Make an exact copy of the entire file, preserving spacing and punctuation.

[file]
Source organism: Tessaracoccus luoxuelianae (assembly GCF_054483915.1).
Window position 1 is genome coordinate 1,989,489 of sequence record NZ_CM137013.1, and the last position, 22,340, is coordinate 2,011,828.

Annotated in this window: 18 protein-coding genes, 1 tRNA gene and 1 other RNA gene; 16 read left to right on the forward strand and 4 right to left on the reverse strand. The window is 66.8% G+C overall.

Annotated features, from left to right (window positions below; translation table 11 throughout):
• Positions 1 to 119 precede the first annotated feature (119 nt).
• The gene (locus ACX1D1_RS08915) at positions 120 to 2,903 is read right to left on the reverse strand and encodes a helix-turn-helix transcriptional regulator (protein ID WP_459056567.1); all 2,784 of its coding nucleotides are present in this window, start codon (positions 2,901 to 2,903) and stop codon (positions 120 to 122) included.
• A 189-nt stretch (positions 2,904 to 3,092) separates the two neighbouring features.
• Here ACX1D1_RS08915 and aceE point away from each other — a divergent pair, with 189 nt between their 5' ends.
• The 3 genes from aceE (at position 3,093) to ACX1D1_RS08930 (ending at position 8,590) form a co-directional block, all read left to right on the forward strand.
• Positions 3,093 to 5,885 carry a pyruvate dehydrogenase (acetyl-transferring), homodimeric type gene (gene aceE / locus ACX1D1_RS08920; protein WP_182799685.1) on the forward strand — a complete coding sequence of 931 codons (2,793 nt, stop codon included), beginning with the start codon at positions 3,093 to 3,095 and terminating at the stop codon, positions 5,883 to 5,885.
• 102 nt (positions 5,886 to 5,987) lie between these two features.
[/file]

Source organism: Tessaracoccus luoxuelianae (assembly GCF_054483915.1).
Window position 1 is genome coordinate 1,989,489 of sequence record NZ_CM137013.1, and the last position, 22,340, is coordinate 2,011,828.

Annotated in this window: 18 protein-coding genes, 1 tRNA gene and 1 other RNA gene; 16 read left to right on the forward strand and 4 right to left on the reverse strand. The window is 66.8% G+C overall.

Annotated features, from left to right (window positions below; translation table 11 throughout):
• Positions 1 to 119 precede the first annotated feature (119 nt).
• The gene (locus ACX1D1_RS08915) at positions 120 to 2,903 is read right to left on the reverse strand and encodes a helix-turn-helix transcriptional regulator (protein ID WP_459056567.1); all 2,784 of its coding nucleotides are present in this window, start codon (positions 2,901 to 2,903) and stop codon (positions 120 to 122) included.
• A 189-nt stretch (positions 2,904 to 3,092) separates the two neighbouring features.
• Here ACX1D1_RS08915 and aceE point away from each other — a divergent pair, with 189 nt between their 5' ends.
• The 3 genes from aceE (at position 3,093) to ACX1D1_RS08930 (ending at position 8,590) form a co-directional block, all read left to right on the forward strand.
• Positions 3,093 to 5,885 carry a pyruvate dehydrogenase (acetyl-transferring), homodimeric type gene (gene aceE / locus ACX1D1_RS08920; protein WP_182799685.1) on the forward strand — a complete coding sequence of 931 codons (2,793 nt, stop codon included), beginning with the start codon at positions 3,093 to 3,095 and terminating at the stop codon, positions 5,883 to 5,885.
• 102 nt (positions 5,886 to 5,987) lie between these two features.